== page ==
U.S. equities are trading at all time highs this morning after the United States and China agreed to hold off on additional tariffs. While both sides have agreed to resume talks, major news outlets are reporting that the two sides remained as far apart as they were when talks broke up in May. One of the primary sticking points is the United States’s insistence that China agree to codify intellectual property protections and other changes in Chinese law.
Larry Kudlow, the director of the White House National Economic Council, said that no timetable existed for completing negotiations. Kudlow hopes to pick up where talks broke down in May, which the administration characterized as 90 percent of the way there. “That 90 percent number is fair, although the last 10 percent could be the toughest,” Mr. Kudlow said on Fox News Sunday. “The rest of it is going to go on for quite some time frankly.”
Markets are trading at all-time highs despite softening economic data and lower corporate profit expectations. As of last week, 87 S&P 500 companies have issued negative Earnings Per Share (EPS) guidance* for the quarter. If 87 is the final number for the second quarter, it will mark the second highest number of S&P 500 companies issuing negative EPS guidance for a quarter since FactSet began tracking this data in 2006 (trailing only Q1 2016 at 92).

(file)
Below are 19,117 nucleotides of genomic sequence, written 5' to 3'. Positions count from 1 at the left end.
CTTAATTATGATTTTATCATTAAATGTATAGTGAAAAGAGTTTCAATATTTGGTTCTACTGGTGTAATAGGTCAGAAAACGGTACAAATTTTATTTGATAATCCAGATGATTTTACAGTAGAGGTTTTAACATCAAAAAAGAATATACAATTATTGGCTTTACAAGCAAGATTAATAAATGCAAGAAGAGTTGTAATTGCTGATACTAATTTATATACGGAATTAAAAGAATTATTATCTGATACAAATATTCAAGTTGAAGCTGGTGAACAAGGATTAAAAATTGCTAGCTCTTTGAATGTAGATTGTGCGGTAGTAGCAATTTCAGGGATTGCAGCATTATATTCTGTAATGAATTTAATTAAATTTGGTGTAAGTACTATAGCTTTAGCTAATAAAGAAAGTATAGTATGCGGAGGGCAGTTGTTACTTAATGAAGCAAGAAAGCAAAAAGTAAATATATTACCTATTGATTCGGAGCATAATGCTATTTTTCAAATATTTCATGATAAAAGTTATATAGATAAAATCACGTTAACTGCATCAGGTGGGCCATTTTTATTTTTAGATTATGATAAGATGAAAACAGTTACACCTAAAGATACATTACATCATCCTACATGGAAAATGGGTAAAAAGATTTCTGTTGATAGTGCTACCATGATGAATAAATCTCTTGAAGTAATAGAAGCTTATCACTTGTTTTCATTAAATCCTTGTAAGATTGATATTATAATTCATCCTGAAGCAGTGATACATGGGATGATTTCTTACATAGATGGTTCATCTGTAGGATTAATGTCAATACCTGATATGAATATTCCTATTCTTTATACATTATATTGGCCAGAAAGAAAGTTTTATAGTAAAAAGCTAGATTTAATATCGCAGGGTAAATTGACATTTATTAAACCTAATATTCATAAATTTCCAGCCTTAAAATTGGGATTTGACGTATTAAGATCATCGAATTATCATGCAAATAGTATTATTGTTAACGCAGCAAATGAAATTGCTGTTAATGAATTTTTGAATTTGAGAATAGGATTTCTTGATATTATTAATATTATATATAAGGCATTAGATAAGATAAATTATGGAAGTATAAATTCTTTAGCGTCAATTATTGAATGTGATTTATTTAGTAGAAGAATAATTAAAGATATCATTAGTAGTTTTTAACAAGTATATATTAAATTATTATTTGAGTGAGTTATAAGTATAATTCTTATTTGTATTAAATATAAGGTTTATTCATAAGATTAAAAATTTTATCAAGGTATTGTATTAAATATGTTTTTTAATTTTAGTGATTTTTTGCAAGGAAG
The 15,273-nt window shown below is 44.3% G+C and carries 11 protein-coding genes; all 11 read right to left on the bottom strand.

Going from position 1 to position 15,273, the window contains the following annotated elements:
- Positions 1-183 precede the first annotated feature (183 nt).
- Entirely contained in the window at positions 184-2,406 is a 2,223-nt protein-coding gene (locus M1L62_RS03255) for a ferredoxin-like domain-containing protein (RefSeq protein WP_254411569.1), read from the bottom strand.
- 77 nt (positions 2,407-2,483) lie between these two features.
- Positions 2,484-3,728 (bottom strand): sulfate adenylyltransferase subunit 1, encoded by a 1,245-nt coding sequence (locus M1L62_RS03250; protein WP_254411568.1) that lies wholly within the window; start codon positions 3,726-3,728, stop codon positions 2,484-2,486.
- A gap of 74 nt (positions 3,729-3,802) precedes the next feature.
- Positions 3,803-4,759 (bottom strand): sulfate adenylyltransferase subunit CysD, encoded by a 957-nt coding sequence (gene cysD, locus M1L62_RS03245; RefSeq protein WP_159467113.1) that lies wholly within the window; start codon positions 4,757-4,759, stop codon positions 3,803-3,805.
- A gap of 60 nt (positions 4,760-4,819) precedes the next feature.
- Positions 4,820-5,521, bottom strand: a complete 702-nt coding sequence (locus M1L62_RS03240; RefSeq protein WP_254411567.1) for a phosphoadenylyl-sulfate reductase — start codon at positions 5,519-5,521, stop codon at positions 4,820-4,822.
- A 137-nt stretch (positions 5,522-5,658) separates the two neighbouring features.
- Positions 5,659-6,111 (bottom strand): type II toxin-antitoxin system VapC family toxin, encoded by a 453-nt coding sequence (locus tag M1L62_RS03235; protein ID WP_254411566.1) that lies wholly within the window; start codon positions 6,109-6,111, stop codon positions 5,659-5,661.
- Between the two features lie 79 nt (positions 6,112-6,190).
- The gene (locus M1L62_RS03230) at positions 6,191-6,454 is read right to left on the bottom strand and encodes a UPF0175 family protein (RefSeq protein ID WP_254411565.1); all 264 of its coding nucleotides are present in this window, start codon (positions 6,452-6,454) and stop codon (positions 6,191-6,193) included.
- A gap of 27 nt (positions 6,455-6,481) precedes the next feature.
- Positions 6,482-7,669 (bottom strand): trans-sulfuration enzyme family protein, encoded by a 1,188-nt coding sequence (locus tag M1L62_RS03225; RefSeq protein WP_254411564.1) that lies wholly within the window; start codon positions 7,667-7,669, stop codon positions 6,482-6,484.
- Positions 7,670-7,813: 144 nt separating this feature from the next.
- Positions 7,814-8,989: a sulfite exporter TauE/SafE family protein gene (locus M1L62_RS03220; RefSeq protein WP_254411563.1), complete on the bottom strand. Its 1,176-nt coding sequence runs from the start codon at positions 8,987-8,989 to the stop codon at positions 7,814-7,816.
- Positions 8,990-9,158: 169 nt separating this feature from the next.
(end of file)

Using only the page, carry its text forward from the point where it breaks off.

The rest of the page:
Historically, markets have tended to perform well during the earnings season itself when preceded by large numbers of preannouncements. This makes sense intuitively. The more companies reduce expectations before earnings season, the greater the chances that companies can beat lowered expectations.
*The term “guidance” (or “preannouncement”) is defined as a projection or estimate for EPS provided by a company in advance of the company reporting actual results. Guidance is classified as negative if the estimate provided by a company is lower than the mean EPS estimate the day before the guidance was issued.